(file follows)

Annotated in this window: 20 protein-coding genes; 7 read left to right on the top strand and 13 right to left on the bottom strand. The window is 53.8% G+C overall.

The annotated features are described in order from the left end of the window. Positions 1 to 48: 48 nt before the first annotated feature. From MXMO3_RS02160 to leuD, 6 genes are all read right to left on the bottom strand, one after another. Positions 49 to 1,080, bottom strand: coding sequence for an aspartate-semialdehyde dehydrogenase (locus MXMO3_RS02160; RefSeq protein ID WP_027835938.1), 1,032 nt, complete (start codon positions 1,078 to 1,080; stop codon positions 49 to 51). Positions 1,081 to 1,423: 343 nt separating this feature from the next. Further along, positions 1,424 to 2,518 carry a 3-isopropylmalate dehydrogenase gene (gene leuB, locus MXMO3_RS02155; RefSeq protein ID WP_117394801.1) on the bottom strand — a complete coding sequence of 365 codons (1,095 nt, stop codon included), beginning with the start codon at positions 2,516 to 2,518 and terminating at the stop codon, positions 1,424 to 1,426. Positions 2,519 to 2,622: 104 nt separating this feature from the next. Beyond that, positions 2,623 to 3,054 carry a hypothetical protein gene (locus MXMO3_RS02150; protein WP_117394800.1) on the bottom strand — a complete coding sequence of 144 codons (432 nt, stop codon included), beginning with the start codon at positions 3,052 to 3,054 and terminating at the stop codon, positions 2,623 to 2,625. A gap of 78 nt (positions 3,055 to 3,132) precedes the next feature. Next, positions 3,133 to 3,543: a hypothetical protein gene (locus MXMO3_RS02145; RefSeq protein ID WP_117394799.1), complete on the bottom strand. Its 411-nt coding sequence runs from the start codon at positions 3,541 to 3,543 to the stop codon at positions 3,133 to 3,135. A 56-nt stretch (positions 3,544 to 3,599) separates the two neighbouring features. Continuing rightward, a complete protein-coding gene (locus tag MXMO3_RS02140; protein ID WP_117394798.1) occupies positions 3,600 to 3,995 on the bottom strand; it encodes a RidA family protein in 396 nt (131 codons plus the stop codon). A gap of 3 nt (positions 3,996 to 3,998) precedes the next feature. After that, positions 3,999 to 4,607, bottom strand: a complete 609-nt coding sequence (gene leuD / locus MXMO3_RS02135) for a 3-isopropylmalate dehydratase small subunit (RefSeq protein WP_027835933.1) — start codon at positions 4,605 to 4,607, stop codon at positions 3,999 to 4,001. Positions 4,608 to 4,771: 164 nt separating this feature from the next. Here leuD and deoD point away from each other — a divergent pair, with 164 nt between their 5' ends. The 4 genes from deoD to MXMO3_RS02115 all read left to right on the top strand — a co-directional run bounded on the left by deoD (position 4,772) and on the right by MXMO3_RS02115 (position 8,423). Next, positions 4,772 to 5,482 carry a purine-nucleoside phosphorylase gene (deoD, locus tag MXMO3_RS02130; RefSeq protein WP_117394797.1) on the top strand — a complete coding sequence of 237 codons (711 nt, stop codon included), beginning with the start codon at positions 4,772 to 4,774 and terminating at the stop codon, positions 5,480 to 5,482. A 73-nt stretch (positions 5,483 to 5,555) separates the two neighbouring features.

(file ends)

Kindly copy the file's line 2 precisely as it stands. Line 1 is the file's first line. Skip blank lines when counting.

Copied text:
The annotated features are described in order from the left end of the window. Positions 1 to 48: 48 nt before the first annotated feature. From MXMO3_RS02160 to leuD, 6 genes are all read right to left on the bottom strand, one after another. Positions 49 to 1,080, bottom strand: coding sequence for an aspartate-semialdehyde dehydrogenase (locus MXMO3_RS02160; RefSeq protein ID WP_027835938.1), 1,032 nt, complete (start codon positions 1,078 to 1,080; stop codon positions 49 to 51). Positions 1,081 to 1,423: 343 nt separating this feature from the next. Further along, positions 1,424 to 2,518 carry a 3-isopropylmalate dehydrogenase gene (gene leuB, locus MXMO3_RS02155; RefSeq protein ID WP_117394801.1) on the bottom strand — a complete coding sequence of 365 codons (1,095 nt, stop codon included), beginning with the start codon at positions 2,516 to 2,518 and terminating at the stop codon, positions 1,424 to 1,426. Positions 2,519 to 2,622: 104 nt separating this feature from the next. Beyond that, positions 2,623 to 3,054 carry a hypothetical protein gene (locus MXMO3_RS02150; protein WP_117394800.1) on the bottom strand — a complete coding sequence of 144 codons (432 nt, stop codon included), beginning with the start codon at positions 3,052 to 3,054 and terminating at the stop codon, positions 2,623 to 2,625. A gap of 78 nt (positions 3,055 to 3,132) precedes the next feature. Next, positions 3,133 to 3,543: a hypothetical protein gene (locus MXMO3_RS02145; RefSeq protein ID WP_117394799.1), complete on the bottom strand. Its 411-nt coding sequence runs from the start codon at positions 3,541 to 3,543 to the stop codon at positions 3,133 to 3,135. A 56-nt stretch (positions 3,544 to 3,599) separates the two neighbouring features. Continuing rightward, a complete protein-coding gene (locus tag MXMO3_RS02140; protein ID WP_117394798.1) occupies positions 3,600 to 3,995 on the bottom strand; it encodes a RidA family protein in 396 nt (131 codons plus the stop codon). A gap of 3 nt (positions 3,996 to 3,998) precedes the next feature. After that, positions 3,999 to 4,607, bottom strand: a complete 609-nt coding sequence (gene leuD / locus MXMO3_RS02135) for a 3-isopropylmalate dehydratase small subunit (RefSeq protein WP_027835933.1) — start codon at positions 4,605 to 4,607, stop codon at positions 3,999 to 4,001. Positions 4,608 to 4,771: 164 nt separating this feature from the next. Here leuD and deoD point away from each other — a divergent pair, with 164 nt between their 5' ends. The 4 genes from deoD to MXMO3_RS02115 all read left to right on the top strand — a co-directional run bounded on the left by deoD (position 4,772) and on the right by MXMO3_RS02115 (position 8,423). Next, positions 4,772 to 5,482 carry a purine-nucleoside phosphorylase gene (deoD, locus tag MXMO3_RS02130; RefSeq protein WP_117394797.1) on the top strand — a complete coding sequence of 237 codons (711 nt, stop codon included), beginning with the start codon at positions 4,772 to 4,774 and terminating at the stop codon, positions 5,480 to 5,482. A 73-nt stretch (positions 5,483 to 5,555) separates the two neighbouring features.